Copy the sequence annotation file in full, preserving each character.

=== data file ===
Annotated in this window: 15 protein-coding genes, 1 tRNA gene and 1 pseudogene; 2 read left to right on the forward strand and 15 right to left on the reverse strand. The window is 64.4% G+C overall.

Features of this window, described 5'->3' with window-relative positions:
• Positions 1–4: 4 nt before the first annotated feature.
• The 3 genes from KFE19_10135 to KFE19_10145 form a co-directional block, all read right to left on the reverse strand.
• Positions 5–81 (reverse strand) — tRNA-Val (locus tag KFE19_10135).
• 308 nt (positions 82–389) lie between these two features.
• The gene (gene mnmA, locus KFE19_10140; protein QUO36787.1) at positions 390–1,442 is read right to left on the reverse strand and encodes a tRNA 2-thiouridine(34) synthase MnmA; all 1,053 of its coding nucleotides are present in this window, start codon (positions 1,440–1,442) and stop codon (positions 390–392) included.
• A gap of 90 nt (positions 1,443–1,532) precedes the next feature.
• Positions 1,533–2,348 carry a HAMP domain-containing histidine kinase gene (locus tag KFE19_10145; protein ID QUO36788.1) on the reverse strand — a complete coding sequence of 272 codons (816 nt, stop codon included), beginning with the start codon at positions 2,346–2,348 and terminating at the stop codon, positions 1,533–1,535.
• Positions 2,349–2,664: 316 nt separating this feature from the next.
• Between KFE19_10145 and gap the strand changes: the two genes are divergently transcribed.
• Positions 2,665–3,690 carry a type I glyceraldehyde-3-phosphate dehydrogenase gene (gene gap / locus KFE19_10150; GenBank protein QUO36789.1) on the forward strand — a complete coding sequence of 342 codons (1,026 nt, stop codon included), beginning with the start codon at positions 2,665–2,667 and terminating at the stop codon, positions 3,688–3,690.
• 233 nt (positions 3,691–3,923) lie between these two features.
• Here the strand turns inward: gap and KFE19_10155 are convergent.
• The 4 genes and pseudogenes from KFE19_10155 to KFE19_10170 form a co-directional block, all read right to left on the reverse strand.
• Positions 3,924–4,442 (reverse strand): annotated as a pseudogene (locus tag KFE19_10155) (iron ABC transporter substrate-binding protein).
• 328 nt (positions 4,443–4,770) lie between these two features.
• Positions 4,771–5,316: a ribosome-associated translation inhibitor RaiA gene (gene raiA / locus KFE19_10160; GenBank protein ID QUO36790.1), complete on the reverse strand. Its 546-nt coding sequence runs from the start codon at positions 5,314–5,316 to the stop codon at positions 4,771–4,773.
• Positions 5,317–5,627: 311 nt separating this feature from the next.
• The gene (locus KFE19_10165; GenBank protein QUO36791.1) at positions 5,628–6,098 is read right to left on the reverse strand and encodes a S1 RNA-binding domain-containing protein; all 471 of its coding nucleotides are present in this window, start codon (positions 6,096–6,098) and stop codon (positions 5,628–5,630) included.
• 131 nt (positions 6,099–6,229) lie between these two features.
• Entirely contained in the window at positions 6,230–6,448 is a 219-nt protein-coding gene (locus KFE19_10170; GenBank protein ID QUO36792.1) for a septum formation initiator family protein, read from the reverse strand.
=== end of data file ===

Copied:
Annotated in this window: 15 protein-coding genes, 1 tRNA gene and 1 pseudogene; 2 read left to right on the forward strand and 15 right to left on the reverse strand. The window is 64.4% G+C overall.

Features of this window, described 5'->3' with window-relative positions:
• Positions 1–4: 4 nt before the first annotated feature.
• The 3 genes from KFE19_10135 to KFE19_10145 form a co-directional block, all read right to left on the reverse strand.
• Positions 5–81 (reverse strand) — tRNA-Val (locus tag KFE19_10135).
• 308 nt (positions 82–389) lie between these two features.
• The gene (gene mnmA, locus KFE19_10140; protein QUO36787.1) at positions 390–1,442 is read right to left on the reverse strand and encodes a tRNA 2-thiouridine(34) synthase MnmA; all 1,053 of its coding nucleotides are present in this window, start codon (positions 1,440–1,442) and stop codon (positions 390–392) included.
• A gap of 90 nt (positions 1,443–1,532) precedes the next feature.
• Positions 1,533–2,348 carry a HAMP domain-containing histidine kinase gene (locus tag KFE19_10145; protein ID QUO36788.1) on the reverse strand — a complete coding sequence of 272 codons (816 nt, stop codon included), beginning with the start codon at positions 2,346–2,348 and terminating at the stop codon, positions 1,533–1,535.
• Positions 2,349–2,664: 316 nt separating this feature from the next.
• Between KFE19_10145 and gap the strand changes: the two genes are divergently transcribed.
• Positions 2,665–3,690 carry a type I glyceraldehyde-3-phosphate dehydrogenase gene (gene gap / locus KFE19_10150; GenBank protein QUO36789.1) on the forward strand — a complete coding sequence of 342 codons (1,026 nt, stop codon included), beginning with the start codon at positions 2,665–2,667 and terminating at the stop codon, positions 3,688–3,690.
• 233 nt (positions 3,691–3,923) lie between these two features.
• Here the strand turns inward: gap and KFE19_10155 are convergent.
• The 4 genes and pseudogenes from KFE19_10155 to KFE19_10170 form a co-directional block, all read right to left on the reverse strand.
• Positions 3,924–4,442 (reverse strand): annotated as a pseudogene (locus tag KFE19_10155) (iron ABC transporter substrate-binding protein).
• 328 nt (positions 4,443–4,770) lie between these two features.
• Positions 4,771–5,316: a ribosome-associated translation inhibitor RaiA gene (gene raiA / locus KFE19_10160; GenBank protein ID QUO36790.1), complete on the reverse strand. Its 546-nt coding sequence runs from the start codon at positions 5,314–5,316 to the stop codon at positions 4,771–4,773.
• Positions 5,317–5,627: 311 nt separating this feature from the next.
• The gene (locus KFE19_10165; GenBank protein QUO36791.1) at positions 5,628–6,098 is read right to left on the reverse strand and encodes a S1 RNA-binding domain-containing protein; all 471 of its coding nucleotides are present in this window, start codon (positions 6,096–6,098) and stop codon (positions 5,628–5,630) included.
• 131 nt (positions 6,099–6,229) lie between these two features.
• Entirely contained in the window at positions 6,230–6,448 is a 219-nt protein-coding gene (locus KFE19_10170; GenBank protein ID QUO36792.1) for a septum formation initiator family protein, read from the reverse strand.